My favourite wine of the tasting was the Limited Release Viognier. Viognier is not widely produced yet one of my favourite wines. The nose was superb and I can understand why this is an award-winning wine. It contained a typical fruity, floral mix of honeysuckle, violet, jasmine, white peach and nectarine. The aromas followed through well to the dry palate with a moderate acidity.
I tasted 2 red wines only: the Estate Shiraz and Limited Release Rhone Blend. The Shiraz showed cool climate character and was lighter in style than most I have tasted. The nose was nonetheless bold berry fruity and peppercorn spicy with dry tannins emerging on the finish. They left a slightly bitter aftertaste that could have been from the Hungarian oak (the wine is matured in 50% French and 50% Hungarian oak). I rated the Shiraz Mouvèdre Viognier slightly higher. Shiraz led (94%), it could easily have been sold as a Shiraz though was less bold and dryer than the single variety Shiraz. The Mouvèdre and Viognier softened the spiciness on the nose and brought better rounding of tannins on the palate.
I finished with the 2014 Sémillion Noble Late Harvest. This was the last vintage produced as there was not enough botrytis in the 2015/2016 harvests. The deep gold colour gave way to delicious, warm fruity aromas of baked peach, ripe sultana and blue-gum honey on the nose. This dessert wine was sweet though not sickly so and with the aromas well integrated on the palate. I bought a bottle.
The highlight of my visit was yet to come though. Kaylis said that Frans Groenewald was likely to be in his studio and gave me directions. His office was a short walk away and easy to find. I had wanted to meet Frans not only because I admire his creativity and humour but also because my father was a humorous cartoonist. I have always enjoyed the observation and skill to see life from a different angle. I felt I had burst into Frans’ office – unannounced and in his workspace – but he could not have been more welcoming. His paintings and cartoons covered the walls of his small well-lit studio.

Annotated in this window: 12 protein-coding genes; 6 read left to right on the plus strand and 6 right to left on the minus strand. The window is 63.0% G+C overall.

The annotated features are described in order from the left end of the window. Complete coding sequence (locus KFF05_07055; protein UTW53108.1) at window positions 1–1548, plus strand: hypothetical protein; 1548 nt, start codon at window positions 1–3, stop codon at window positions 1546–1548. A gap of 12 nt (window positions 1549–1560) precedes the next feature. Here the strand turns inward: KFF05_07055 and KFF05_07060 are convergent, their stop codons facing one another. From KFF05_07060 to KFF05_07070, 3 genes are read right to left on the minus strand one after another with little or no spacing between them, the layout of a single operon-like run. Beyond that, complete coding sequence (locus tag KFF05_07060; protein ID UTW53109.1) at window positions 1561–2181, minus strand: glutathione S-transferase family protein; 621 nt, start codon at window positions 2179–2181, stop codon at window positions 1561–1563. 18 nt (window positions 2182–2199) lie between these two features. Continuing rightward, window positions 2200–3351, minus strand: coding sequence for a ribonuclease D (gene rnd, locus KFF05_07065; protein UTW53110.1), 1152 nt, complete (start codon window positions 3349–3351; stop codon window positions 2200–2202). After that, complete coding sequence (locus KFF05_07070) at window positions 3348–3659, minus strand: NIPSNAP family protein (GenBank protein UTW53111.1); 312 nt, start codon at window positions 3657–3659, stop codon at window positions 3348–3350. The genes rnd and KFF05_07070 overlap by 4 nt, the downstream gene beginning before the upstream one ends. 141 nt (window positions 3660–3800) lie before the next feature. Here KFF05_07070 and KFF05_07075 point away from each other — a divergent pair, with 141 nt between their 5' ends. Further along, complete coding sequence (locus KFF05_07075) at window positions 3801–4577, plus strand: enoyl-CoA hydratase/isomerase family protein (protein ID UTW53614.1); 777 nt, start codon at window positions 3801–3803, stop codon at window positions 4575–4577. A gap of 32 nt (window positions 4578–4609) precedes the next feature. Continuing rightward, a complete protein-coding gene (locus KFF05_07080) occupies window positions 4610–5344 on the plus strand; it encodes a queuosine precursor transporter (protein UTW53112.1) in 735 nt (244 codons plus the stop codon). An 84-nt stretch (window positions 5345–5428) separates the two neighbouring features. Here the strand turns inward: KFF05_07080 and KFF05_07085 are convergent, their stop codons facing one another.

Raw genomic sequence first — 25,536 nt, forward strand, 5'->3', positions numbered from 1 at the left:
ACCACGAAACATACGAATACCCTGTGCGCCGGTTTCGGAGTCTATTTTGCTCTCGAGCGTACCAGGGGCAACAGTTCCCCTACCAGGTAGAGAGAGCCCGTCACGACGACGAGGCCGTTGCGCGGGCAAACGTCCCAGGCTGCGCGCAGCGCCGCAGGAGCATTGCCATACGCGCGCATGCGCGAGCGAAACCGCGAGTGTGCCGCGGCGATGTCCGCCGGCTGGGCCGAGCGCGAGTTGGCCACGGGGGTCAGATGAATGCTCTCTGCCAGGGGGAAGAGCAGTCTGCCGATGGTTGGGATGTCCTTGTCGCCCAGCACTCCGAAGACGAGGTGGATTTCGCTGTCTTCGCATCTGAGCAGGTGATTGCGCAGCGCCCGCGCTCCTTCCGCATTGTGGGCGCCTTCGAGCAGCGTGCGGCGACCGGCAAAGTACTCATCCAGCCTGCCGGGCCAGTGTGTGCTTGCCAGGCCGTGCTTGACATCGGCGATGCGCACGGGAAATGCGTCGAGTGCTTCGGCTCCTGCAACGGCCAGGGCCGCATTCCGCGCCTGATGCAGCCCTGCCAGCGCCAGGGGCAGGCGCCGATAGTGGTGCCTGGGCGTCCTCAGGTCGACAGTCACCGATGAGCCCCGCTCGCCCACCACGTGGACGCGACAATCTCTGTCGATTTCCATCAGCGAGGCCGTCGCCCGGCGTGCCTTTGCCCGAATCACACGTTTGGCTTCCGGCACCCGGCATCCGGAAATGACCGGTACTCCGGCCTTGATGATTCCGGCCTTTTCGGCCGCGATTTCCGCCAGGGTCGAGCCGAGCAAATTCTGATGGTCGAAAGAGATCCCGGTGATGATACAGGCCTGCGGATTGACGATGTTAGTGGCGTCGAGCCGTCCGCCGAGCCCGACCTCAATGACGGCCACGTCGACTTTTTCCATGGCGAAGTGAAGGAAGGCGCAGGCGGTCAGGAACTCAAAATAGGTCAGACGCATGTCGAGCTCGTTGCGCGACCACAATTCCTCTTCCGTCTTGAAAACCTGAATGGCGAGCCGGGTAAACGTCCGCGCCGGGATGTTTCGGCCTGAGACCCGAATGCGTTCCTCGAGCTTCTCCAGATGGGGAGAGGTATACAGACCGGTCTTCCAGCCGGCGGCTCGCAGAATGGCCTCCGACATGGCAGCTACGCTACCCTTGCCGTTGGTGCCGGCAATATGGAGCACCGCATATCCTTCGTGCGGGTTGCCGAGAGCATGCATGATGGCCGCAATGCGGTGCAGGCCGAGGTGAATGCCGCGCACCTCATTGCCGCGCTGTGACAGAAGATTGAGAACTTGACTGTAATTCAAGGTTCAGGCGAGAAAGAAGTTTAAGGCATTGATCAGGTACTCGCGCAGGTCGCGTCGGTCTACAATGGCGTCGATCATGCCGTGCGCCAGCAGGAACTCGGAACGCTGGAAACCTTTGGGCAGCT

Much of Frans’ work was for private commission that I did not expect. The work I had seen, the ‘The Lighter Side of Wine’ book included, had been for general sale and enjoyment. Frans told me how much research and detail goes into the private drawings and showed me their development, from sketch to completed painting. As soon as I entered the studio, I remembered that I meant to bring the book to ask Frans to sign. He very kindly drew a little cartoon on my tasting folder that I shall treasure. I did not stay long as I did not wish to impose.
Lourensford impressed. The wines were decent and priced for their quality. This is not always so for the iconic and big name estates, where premium pricing can result in wines that are not value for money. I shall return when I have more time – and with the book to ask Frans to sign – as there is so much more than wine-tasting at Lourensford. A summer visit for more fun is a must!
Wines tasted (bought *):
2011 MCC Brut (85% Chardonnay, 15% Pinot Noir) – R250
2016 Lourensford Sauvignon Blanc – R85
2015 Lourensford Chardonnay – R90
2015 Limited Release Viognier – R155 FAVOURITE WINE
2016 Lourensford Forest Fruit (60% Chardonnay, 40% Pinot Noir) – R70
2015 Lourensford Shiraz – R115
2015 Limited Release Shiraz Mouvèdre Viognier (94% Shiraz, 3% Mouvèdre, 3% Viognier) – R180
2014 Limited Release Noble Late Harvest (375ml) – R135*